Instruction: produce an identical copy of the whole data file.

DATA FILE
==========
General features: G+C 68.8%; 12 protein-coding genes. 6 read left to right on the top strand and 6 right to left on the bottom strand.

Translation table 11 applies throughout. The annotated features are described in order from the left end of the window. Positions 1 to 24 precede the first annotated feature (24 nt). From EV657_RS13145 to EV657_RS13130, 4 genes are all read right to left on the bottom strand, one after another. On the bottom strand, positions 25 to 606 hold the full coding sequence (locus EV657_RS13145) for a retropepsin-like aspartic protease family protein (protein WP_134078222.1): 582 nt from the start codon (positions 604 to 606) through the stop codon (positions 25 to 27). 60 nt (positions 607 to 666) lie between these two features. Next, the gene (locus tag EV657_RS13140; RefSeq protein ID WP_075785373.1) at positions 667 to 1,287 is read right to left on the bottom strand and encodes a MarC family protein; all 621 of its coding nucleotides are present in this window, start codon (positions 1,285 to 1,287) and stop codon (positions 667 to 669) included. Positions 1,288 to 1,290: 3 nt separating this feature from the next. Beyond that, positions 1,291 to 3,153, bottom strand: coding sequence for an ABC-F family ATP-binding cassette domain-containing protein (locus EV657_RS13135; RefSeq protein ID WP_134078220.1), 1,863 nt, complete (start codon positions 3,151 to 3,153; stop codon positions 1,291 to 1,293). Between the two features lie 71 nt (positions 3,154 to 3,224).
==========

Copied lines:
General features: G+C 68.8%; 12 protein-coding genes. 6 read left to right on the top strand and 6 right to left on the bottom strand.

Translation table 11 applies throughout. The annotated features are described in order from the left end of the window. Positions 1 to 24 precede the first annotated feature (24 nt). From EV657_RS13145 to EV657_RS13130, 4 genes are all read right to left on the bottom strand, one after another. On the bottom strand, positions 25 to 606 hold the full coding sequence (locus EV657_RS13145) for a retropepsin-like aspartic protease family protein (protein WP_134078222.1): 582 nt from the start codon (positions 604 to 606) through the stop codon (positions 25 to 27). 60 nt (positions 607 to 666) lie between these two features. Next, the gene (locus tag EV657_RS13140; RefSeq protein ID WP_075785373.1) at positions 667 to 1,287 is read right to left on the bottom strand and encodes a MarC family protein; all 621 of its coding nucleotides are present in this window, start codon (positions 1,285 to 1,287) and stop codon (positions 667 to 669) included. Positions 1,288 to 1,290: 3 nt separating this feature from the next. Beyond that, positions 1,291 to 3,153, bottom strand: coding sequence for an ABC-F family ATP-binding cassette domain-containing protein (locus EV657_RS13135; RefSeq protein ID WP_134078220.1), 1,863 nt, complete (start codon positions 3,151 to 3,153; stop codon positions 1,291 to 1,293). Between the two features lie 71 nt (positions 3,154 to 3,224).